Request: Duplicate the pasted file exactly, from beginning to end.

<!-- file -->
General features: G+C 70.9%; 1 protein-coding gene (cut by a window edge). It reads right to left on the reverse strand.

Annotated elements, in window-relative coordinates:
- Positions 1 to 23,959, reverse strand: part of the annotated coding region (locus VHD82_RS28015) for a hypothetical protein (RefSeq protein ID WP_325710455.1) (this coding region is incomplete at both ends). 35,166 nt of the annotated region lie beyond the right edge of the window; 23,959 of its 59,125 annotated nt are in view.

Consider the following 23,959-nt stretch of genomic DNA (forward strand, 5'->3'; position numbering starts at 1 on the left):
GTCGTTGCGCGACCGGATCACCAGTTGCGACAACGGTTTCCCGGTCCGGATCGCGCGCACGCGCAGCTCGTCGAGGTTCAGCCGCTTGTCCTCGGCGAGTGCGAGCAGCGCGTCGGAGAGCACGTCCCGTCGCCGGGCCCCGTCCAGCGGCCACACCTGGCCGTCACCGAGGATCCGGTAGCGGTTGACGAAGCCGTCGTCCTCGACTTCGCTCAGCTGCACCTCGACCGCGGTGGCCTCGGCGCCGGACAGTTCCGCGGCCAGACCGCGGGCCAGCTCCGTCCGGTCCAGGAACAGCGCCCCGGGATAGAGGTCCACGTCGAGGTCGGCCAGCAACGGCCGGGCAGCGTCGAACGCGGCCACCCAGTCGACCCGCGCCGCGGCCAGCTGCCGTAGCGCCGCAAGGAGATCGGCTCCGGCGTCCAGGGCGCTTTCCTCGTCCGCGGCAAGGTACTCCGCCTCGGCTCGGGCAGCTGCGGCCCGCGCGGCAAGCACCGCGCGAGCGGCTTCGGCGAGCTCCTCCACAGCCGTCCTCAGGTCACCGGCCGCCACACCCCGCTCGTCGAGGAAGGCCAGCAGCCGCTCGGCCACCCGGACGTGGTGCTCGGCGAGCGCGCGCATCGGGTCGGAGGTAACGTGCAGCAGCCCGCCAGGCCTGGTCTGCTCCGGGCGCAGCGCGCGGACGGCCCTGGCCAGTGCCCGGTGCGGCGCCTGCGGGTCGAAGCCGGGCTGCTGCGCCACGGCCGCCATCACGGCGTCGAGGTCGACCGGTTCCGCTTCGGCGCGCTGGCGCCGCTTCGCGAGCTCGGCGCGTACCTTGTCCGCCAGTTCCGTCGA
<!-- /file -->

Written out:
General features: G+C 70.9%; 1 protein-coding gene (cut by a window edge). It reads right to left on the reverse strand.

Annotated elements, in window-relative coordinates:
- Positions 1 to 23,959, reverse strand: part of the annotated coding region (locus VHD82_RS28015) for a hypothetical protein (RefSeq protein ID WP_325710455.1) (this coding region is incomplete at both ends). 35,166 nt of the annotated region lie beyond the right edge of the window; 23,959 of its 59,125 annotated nt are in view.

Consider the following 23,959-nt stretch of genomic DNA (forward strand, 5'->3'; position numbering starts at 1 on the left):
GTCGTTGCGCGACCGGATCACCAGTTGCGACAACGGTTTCCCGGTCCGGATCGCGCGCACGCGCAGCTCGTCGAGGTTCAGCCGCTTGTCCTCGGCGAGTGCGAGCAGCGCGTCGGAGAGCACGTCCCGTCGCCGGGCCCCGTCCAGCGGCCACACCTGGCCGTCACCGAGGATCCGGTAGCGGTTGACGAAGCCGTCGTCCTCGACTTCGCTCAGCTGCACCTCGACCGCGGTGGCCTCGGCGCCGGACAGTTCCGCGGCCAGACCGCGGGCCAGCTCCGTCCGGTCCAGGAACAGCGCCCCGGGATAGAGGTCCACGTCGAGGTCGGCCAGCAACGGCCGGGCAGCGTCGAACGCGGCCACCCAGTCGACCCGCGCCGCGGCCAGCTGCCGTAGCGCCGCAAGGAGATCGGCTCCGGCGTCCAGGGCGCTTTCCTCGTCCGCGGCAAGGTACTCCGCCTCGGCTCGGGCAGCTGCGGCCCGCGCGGCAAGCACCGCGCGAGCGGCTTCGGCGAGCTCCTCCACAGCCGTCCTCAGGTCACCGGCCGCCACACCCCGCTCGTCGAGGAAGGCCAGCAGCCGCTCGGCCACCCGGACGTGGTGCTCGGCGAGCGCGCGCATCGGGTCGGAGGTAACGTGCAGCAGCCCGCCAGGCCTGGTCTGCTCCGGGCGCAGCGCGCGGACGGCCCTGGCCAGTGCCCGGTGCGGCGCCTGCGGGTCGAAGCCGGGCTGCTGCGCCACGGCCGCCATCACGGCGTCGAGGTCGACCGGTTCCGCTTCGGCGCGCTGGCGCCGCTTCGCGAGCTCGGCGCGTACCTTGTCCGCCAGTTCCGTCGA